Ocean acidification reduces sperm flagellar motility in broadcast spawning reef invertebrates

Ocean acidification is now recognized as a threat to marine ecosystems; however, the effect of ocean acidification on fertilization in marine organisms is still largely unknown. In this study, we focused on sperm flagellar motility in broadcast spawning reef invertebrates (a coral and a sea cucumber). Below pH 7.7, the pH predicted to occur within the next 100 years, sperm flagellar motility was seriously impaired in these organisms. Considering that sperm flagellar motility is indispensable for transporting the paternal haploid genome for fertilization, fertilization taking place in seawater may decline in the not too distant future. Urgent surveys are necessary for a better understanding of the physiological consequences of ocean acidification on sperm flagellar motility in a wide range of marine invertebrates.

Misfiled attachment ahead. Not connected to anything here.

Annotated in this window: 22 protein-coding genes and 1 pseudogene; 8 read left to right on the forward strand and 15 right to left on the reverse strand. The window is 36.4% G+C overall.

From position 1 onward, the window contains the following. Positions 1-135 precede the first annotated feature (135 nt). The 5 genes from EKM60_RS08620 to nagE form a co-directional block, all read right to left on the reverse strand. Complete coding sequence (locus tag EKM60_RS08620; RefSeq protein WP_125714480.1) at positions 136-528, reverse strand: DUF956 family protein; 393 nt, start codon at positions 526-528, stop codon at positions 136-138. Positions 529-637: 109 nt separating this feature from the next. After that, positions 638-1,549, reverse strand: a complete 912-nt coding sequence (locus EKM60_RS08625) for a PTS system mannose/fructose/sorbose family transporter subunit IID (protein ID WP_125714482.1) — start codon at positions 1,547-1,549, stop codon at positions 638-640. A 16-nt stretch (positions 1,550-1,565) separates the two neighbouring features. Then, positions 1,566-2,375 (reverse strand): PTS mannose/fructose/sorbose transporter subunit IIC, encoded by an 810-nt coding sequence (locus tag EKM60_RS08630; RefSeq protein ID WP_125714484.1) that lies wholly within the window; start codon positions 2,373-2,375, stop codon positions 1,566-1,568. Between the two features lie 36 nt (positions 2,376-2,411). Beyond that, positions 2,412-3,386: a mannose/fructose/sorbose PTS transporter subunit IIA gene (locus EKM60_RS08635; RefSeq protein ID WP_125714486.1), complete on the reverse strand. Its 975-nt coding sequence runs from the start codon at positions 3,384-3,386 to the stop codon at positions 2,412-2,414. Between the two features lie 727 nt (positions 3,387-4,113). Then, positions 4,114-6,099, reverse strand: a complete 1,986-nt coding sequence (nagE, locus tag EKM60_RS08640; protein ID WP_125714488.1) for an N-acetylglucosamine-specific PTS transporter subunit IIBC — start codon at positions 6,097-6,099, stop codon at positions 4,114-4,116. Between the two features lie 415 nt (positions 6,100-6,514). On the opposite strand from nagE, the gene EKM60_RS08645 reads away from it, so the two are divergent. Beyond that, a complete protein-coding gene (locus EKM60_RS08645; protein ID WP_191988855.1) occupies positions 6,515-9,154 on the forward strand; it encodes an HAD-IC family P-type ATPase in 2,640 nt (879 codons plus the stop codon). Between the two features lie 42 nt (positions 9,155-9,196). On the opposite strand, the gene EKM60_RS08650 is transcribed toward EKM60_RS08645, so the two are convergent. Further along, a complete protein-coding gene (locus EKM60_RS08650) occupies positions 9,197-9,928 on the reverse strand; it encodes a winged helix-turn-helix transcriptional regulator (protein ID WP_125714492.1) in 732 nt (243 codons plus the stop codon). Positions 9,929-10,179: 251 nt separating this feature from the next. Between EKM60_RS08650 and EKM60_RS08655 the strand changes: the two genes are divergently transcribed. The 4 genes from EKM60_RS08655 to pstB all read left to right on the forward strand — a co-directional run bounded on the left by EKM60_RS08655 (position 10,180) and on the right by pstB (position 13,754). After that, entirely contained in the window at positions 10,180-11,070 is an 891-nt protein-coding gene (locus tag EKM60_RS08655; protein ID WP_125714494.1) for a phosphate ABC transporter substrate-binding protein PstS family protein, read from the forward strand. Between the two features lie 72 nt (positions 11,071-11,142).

Morita, M., Suwa, R., Iguchi, A., Nakamura, M., Shimada, K., Sakai, K., & Suzuki, A., 2009. Ocean acidification reduces sperm flagellar motility in broadcast spawning reef invertebrates. Zygote, Cambridge University Press, Published online. doi:10.1017/S0967199409990177. Article (subscription required).

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